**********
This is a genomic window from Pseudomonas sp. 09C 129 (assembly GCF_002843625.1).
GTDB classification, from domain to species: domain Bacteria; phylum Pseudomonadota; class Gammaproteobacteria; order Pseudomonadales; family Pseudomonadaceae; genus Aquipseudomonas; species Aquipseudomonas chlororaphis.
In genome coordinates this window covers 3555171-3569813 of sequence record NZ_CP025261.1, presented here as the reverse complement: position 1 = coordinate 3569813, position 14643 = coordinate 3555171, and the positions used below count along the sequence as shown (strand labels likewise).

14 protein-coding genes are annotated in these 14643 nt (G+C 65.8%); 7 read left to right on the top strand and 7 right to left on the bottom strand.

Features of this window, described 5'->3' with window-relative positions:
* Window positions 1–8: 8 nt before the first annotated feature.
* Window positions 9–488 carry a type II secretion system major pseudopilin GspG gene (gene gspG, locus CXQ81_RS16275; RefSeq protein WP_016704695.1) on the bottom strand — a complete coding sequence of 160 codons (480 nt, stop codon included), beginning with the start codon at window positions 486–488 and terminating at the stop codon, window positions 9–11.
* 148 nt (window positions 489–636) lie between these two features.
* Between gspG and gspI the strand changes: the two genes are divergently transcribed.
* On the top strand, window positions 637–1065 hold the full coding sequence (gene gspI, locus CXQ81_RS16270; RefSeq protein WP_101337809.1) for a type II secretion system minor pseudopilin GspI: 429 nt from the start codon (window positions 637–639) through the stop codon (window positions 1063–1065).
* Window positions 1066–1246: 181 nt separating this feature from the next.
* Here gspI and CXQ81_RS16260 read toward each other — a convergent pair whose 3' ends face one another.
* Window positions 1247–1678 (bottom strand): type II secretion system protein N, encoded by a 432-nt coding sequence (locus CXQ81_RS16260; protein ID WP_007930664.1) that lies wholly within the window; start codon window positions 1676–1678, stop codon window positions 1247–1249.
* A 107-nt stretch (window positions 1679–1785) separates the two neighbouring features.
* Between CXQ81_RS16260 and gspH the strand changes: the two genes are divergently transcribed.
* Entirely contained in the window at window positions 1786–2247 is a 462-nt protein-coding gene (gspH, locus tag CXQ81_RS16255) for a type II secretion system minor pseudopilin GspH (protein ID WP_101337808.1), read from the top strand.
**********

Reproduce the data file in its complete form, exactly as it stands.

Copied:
This is a genomic window from Pseudomonas sp. 09C 129 (assembly GCF_002843625.1).
GTDB classification, from domain to species: domain Bacteria; phylum Pseudomonadota; class Gammaproteobacteria; order Pseudomonadales; family Pseudomonadaceae; genus Aquipseudomonas; species Aquipseudomonas chlororaphis.
In genome coordinates this window covers 3555171-3569813 of sequence record NZ_CP025261.1, presented here as the reverse complement: position 1 = coordinate 3569813, position 14643 = coordinate 3555171, and the positions used below count along the sequence as shown (strand labels likewise).

14 protein-coding genes are annotated in these 14643 nt (G+C 65.8%); 7 read left to right on the top strand and 7 right to left on the bottom strand.

Features of this window, described 5'->3' with window-relative positions:
* Window positions 1–8: 8 nt before the first annotated feature.
* Window positions 9–488 carry a type II secretion system major pseudopilin GspG gene (gene gspG, locus CXQ81_RS16275; RefSeq protein WP_016704695.1) on the bottom strand — a complete coding sequence of 160 codons (480 nt, stop codon included), beginning with the start codon at window positions 486–488 and terminating at the stop codon, window positions 9–11.
* 148 nt (window positions 489–636) lie between these two features.
* Between gspG and gspI the strand changes: the two genes are divergently transcribed.
* On the top strand, window positions 637–1065 hold the full coding sequence (gene gspI, locus CXQ81_RS16270; RefSeq protein WP_101337809.1) for a type II secretion system minor pseudopilin GspI: 429 nt from the start codon (window positions 637–639) through the stop codon (window positions 1063–1065).
* Window positions 1066–1246: 181 nt separating this feature from the next.
* Here gspI and CXQ81_RS16260 read toward each other — a convergent pair whose 3' ends face one another.
* Window positions 1247–1678 (bottom strand): type II secretion system protein N, encoded by a 432-nt coding sequence (locus CXQ81_RS16260; protein ID WP_007930664.1) that lies wholly within the window; start codon window positions 1676–1678, stop codon window positions 1247–1249.
* A 107-nt stretch (window positions 1679–1785) separates the two neighbouring features.
* Between CXQ81_RS16260 and gspH the strand changes: the two genes are divergently transcribed.
* Entirely contained in the window at window positions 1786–2247 is a 462-nt protein-coding gene (gspH, locus tag CXQ81_RS16255) for a type II secretion system minor pseudopilin GspH (protein ID WP_101337808.1), read from the top strand.